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Core Roasters Coffee: handpicked, considered coffee, roasted in small batches in Melbourne. Inspired by people, flavour, 1920s Japanese woodblock prints and graphic poster design.
Asman Arianto | Indonesia
  • Asman Arianto | Indonesia
  • Asman Arianto | Indonesia
  • Asman Arianto | Indonesia

Asman Arianto | Indonesia


Welcoming ASMAN ARIANTO, a mix  washed process abyssinia, ateng, gayo 1, gayo 2 & tim tim varietals grown at 1500 - 1700masl by the Ribang Gayo Musara Cooperative in Aceh, Indonesia.


Expect to taste: buttery toffee, blackberry, jasmine, persimmon, milk chocolate, honeycomb & kiwi


    TL;DR: Coffee from Indonesia is often overlooked, but we think that's a huge mistake. This coffee not only is supremely delicious, it's paying higher prices to more than 350 local families. Delicious coffee that does a bit more to support local communities, now that's considered coffee.


    Asman was interested in coffee production. So, when he arrived in Aceh, he entered the coffee industry and began collecting and processing wet-hulled coffee. He soon switched to collecting cherry and processing them as fully washed, honey or natural.


    He decided he wanted to build a co-operative to unite coffee farmers. In 2018, Asman formed the Ribang Gayo Musara Co-operative. His goal is to offer competitive prices that can help farmers reinvest in their farms and their families. The co-operative currently has over 350 members who deliver cherry to their processing facility in Pantan Musara.


    The benefits for cooperative members are threefold. First, they get higher prices for their cherry when they sell to the co-operative. Second, as co-operative members, they receive end-of-season ‘second payment’ premiums that share a portion of profits earned for higher-quality lots. In 2019, that premium was 500 Rupiah per kilogram. Finally, the co-operative provides training and outreach for farmers in everything from cultivation to processing.


    Almost all farms on Sumatra are small. On average, farms are between 0.5 to 2.5 hectares. Coffee is usually the primary cash crop for farmers, but most also intercrop their trees alongside vegetables, maize and fruit. This intercropped produce will make up a substantial part of the family’s diet for the year. In addition to growing coffee as a cash crop, many smallholder farmers also work as hired laborers at the nearby tea plantations. Tea is also a huge crop in the area, and the bigger tea plantations are often near coffee farms. When the coffee harvest is finished, coffee farmers will pick leaves under contracted labor.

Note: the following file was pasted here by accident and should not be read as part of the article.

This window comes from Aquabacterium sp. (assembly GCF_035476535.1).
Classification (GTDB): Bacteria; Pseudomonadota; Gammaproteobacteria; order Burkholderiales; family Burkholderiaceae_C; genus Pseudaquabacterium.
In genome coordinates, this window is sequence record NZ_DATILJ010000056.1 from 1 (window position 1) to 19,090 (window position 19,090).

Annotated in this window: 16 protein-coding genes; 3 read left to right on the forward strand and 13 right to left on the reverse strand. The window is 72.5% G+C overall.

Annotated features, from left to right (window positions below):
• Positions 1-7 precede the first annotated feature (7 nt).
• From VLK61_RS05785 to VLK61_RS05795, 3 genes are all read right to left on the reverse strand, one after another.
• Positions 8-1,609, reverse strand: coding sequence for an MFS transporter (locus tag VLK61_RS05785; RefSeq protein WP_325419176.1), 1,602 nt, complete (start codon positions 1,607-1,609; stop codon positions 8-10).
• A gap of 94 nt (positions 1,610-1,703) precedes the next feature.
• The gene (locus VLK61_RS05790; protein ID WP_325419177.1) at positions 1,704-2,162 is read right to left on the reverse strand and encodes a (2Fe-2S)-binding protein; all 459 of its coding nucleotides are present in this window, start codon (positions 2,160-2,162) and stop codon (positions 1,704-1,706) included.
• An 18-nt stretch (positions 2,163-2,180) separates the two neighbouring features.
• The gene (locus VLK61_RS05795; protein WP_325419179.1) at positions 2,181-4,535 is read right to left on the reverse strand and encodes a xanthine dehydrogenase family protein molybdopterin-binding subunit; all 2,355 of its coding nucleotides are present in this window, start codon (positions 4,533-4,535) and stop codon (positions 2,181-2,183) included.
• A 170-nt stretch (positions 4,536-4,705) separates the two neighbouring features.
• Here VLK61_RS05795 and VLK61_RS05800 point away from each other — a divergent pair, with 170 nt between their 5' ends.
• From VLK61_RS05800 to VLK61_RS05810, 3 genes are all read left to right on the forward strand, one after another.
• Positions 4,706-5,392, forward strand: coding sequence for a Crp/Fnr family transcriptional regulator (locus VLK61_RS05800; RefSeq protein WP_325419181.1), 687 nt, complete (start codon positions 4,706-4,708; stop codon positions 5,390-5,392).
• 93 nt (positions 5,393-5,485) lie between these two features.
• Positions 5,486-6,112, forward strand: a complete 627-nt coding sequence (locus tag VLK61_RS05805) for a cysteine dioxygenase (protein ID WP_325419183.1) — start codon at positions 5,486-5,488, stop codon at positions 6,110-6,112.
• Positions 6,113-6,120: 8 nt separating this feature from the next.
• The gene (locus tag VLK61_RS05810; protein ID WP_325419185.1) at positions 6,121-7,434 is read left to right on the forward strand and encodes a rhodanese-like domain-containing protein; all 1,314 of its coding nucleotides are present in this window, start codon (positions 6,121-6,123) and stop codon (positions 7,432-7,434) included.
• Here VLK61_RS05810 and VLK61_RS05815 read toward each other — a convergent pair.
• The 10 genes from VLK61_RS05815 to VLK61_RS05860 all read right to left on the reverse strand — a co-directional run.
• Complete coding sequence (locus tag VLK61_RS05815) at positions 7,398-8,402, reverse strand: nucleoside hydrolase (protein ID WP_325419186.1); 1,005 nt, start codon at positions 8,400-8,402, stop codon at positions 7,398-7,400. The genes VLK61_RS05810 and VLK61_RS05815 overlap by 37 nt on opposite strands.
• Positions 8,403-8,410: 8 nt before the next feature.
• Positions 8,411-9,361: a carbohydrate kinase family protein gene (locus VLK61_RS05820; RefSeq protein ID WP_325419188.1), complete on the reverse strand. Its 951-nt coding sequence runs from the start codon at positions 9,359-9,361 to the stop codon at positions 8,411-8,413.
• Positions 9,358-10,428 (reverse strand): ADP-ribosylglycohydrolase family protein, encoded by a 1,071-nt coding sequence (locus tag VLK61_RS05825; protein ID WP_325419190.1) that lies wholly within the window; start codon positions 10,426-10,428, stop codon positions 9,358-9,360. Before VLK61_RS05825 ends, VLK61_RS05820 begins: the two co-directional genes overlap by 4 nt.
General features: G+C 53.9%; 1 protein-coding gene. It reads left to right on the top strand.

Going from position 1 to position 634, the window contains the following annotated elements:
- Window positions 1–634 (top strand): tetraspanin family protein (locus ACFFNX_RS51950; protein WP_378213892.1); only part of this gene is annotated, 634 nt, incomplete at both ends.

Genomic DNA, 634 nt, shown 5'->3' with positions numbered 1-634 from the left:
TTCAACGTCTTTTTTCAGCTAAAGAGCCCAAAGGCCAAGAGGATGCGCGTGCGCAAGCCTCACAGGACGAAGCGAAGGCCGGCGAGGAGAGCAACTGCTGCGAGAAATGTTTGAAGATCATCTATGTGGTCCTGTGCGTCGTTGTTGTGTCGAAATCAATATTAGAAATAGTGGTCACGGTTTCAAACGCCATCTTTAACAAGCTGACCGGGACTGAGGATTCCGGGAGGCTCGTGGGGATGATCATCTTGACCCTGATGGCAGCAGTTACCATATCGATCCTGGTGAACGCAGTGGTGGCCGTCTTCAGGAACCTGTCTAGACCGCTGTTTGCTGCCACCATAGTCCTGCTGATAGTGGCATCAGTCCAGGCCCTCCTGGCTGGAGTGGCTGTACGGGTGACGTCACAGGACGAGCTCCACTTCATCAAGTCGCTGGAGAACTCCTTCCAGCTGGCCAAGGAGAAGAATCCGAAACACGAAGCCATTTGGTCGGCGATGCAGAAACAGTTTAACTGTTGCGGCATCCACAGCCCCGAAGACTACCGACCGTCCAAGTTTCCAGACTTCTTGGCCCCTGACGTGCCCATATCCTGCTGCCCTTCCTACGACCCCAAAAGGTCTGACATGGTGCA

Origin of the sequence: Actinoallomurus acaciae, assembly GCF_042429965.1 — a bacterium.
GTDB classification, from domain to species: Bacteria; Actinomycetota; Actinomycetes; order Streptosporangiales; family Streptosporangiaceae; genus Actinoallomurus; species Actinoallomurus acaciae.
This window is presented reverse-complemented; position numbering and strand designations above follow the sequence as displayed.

We've taken an interesting approach to this coffee. Usually with coffees from this area, we focus on getting moisture out of the coffee and then trying to make sure we can control the end of the roast. This one however - due to the fantastic processing - has been a dream to roast! We've given it a little more than our other coffees, allowing it to express some extra texture and sweetness, and give you a little more coffee comfort in your cup. 


    We prefer our filter brews from a v60, but we won’t judge for use of anything at all to make yourself a coffee - even a (clean) sock.


    Our recommended ratio when brewing filter coffee is 60g of coffee per litre of water. Simply scale this down, or up, for your desired size of brew.


    With all methods, you’ll want: a grind size similar to granulated sugar, boiling water, and about 3 minutes of brewing time. This goes for v60, aeropress, plunger, and the (still hopefully clean) sock.


    Our favourite recipe for v60:

    • 20g of medium to coarsely ground coffee, it’ll feel a little like granulated sugar.
    • Set your kettle to boil, and ready your socks to be rocked.
    • We use a 60g bloom, with a swirl of the slurry to make sure it’s all wet. You can stir of that’s easier, just don’t rip the paper!
    • After that, when your timer is at 45 seconds, add more water to a total of 200g, and swirl gently.
    • Then finally at 1:15 on your timer, add the rest of your water, to 330g, and do one last little swirl.
    • Wait till it drains through, roughly 3:30 is a good time, pour into your favourite mug, and let those socks be rocked.


    If you’d like more info or tips, get in touch!